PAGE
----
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University of Cincinnati Academic Health Center
Publish Date: 04/02/01
Media Contact: AHC Public Relations, (513) 558-4553
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New Treatments Patented by UC to be Tested at Children's in Cincinnati

Cincinnati--A paper on two new cystic fibrosis treatments, that were developed and patented by a team of University of Cincinnati (UC) Medical Center researchers will be presented April 2 at the Experimental Biology 2001 meeting from March 31-April 4. The selected paper, entitled "Human ClC-2 Chloride Channels can be Activated: Potential for Therapy in Cystic Fibrosis" was written by a UC Department of Molecular and Cellular Physiology team of researchers led by John Cuppoletti, PhD, professor in the Department of Molecular and Cellular Physiology and professor in the Department of Internal Medicine.

One in every 2,500 children born to Caucasian parents has cystic fibrosis, the most common genetic disease among white Americans. Cystic fibrosis is characterized by reduced chloride ion permeability, defects in how salt and water are transported across cell linings in the airways, pancreas, intestine, sweat glands and other organs. Since water doesn't transport easily, the respiratory and GI tracts become clogged with mucous. This thick build-up of mucus deposits in the lungs leads to increased susceptibility toward pulmonary infections.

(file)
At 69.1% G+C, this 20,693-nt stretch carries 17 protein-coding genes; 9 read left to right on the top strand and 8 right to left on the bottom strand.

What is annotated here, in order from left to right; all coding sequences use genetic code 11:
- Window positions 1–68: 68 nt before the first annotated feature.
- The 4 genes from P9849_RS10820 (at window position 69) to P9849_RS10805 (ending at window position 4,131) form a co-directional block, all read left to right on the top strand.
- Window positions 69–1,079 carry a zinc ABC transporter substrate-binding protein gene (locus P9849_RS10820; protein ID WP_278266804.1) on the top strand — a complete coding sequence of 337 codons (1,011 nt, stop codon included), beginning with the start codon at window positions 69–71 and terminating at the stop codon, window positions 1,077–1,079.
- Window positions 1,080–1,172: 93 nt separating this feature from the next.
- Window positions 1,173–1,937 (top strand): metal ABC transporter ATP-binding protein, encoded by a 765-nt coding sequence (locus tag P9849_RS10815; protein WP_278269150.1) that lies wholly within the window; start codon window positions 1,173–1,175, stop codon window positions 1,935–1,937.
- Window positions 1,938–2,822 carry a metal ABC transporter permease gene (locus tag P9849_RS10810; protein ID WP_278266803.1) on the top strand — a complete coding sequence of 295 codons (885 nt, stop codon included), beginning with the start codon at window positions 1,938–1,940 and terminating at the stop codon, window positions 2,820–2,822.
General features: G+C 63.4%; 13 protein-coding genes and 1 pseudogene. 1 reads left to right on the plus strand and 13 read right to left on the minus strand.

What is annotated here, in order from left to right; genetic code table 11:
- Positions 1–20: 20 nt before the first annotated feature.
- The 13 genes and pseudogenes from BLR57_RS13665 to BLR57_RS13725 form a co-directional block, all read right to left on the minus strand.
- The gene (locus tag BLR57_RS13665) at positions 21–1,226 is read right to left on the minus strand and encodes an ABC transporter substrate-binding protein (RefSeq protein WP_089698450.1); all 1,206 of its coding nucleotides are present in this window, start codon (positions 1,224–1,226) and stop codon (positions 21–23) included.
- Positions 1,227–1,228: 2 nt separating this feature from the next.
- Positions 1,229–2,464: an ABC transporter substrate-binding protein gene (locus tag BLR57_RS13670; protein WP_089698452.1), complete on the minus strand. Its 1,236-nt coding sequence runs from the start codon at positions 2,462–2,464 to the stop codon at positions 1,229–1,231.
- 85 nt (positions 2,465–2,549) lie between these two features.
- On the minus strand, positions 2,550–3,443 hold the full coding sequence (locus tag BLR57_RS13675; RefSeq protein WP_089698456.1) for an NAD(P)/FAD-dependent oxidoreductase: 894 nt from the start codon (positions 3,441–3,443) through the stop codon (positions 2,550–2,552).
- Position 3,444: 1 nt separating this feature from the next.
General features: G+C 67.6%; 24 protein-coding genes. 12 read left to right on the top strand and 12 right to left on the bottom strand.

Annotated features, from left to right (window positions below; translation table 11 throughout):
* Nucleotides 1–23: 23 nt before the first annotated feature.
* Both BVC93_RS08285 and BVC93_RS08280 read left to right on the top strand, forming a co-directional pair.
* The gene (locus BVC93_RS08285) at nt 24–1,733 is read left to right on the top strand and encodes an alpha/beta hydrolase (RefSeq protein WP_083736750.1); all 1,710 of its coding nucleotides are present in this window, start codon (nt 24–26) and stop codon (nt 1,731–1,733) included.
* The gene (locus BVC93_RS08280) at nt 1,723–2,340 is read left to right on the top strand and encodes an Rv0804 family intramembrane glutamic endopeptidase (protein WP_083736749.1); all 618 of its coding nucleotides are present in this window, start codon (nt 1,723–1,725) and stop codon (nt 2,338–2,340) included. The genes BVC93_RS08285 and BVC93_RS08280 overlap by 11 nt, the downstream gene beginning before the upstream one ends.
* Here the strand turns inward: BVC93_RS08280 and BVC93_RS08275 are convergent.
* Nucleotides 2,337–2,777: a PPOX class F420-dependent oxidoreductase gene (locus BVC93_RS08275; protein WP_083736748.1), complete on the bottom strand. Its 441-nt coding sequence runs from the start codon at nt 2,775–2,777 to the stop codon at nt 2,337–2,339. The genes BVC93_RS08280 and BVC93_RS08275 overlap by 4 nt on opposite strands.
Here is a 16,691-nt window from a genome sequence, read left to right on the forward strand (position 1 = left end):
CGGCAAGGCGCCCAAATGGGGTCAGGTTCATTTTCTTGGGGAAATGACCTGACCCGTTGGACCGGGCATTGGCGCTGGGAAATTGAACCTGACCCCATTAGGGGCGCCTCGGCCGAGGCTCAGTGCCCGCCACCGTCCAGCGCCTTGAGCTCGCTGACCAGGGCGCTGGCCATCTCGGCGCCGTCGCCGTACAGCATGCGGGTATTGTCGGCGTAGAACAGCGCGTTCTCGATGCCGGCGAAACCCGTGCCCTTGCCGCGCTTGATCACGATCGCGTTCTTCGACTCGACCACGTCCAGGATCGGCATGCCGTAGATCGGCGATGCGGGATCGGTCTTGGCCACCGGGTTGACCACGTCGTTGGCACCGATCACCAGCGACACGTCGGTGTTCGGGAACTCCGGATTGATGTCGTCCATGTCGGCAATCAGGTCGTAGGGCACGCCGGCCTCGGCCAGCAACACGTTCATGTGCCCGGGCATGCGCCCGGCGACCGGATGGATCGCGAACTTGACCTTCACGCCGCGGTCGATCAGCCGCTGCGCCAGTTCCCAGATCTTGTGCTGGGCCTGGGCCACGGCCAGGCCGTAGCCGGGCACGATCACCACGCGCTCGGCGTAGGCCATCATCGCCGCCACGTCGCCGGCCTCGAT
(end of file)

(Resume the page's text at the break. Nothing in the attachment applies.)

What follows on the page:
There is no cure, although recent years have seen great improvement in maintenance therapy, including effective treatment of secondary infections and new ways to remove the destructive build up of mucus in the airways. The real trick would be to change how salt and water is transported across the tissues so as to prevent the clogging with mucus. Cuppoletti is trying to circumvent the genetic defect that causes the problem: a cystic fibrosis transmembrane regulatory protein (CFTR) known to be a chloride channel.

At Experimental Biology 2001, Cuppoletti reports finding additional chloride channels in the adult human lung and respiratory tissues and also the discovery (and patenting by UC) of two compounds shown to activate these additional channels. Relatively simple medication treatments may be able to "turn on" these other pathways for chloride ion transport, increasing the salt and water flux in tissues to levels closer to those of normal tissues, thus reducing life-threatening complications.

One of the compounds developed by Cuppoletti (and colleagues) is currently approved for testing in healthy individuals and cystic fibrosis patients at the Cincinnati Children's Hospital Medical Center under the direction of Robert Wilmott, MD, UC professor and director of the Division of Pediatric Pulmonary Medicine. If the compounds are found to be safe and effective during this pilot study, then the Cystic Fibrosis Foundation may fund full-scale clinical trials throughout the country.



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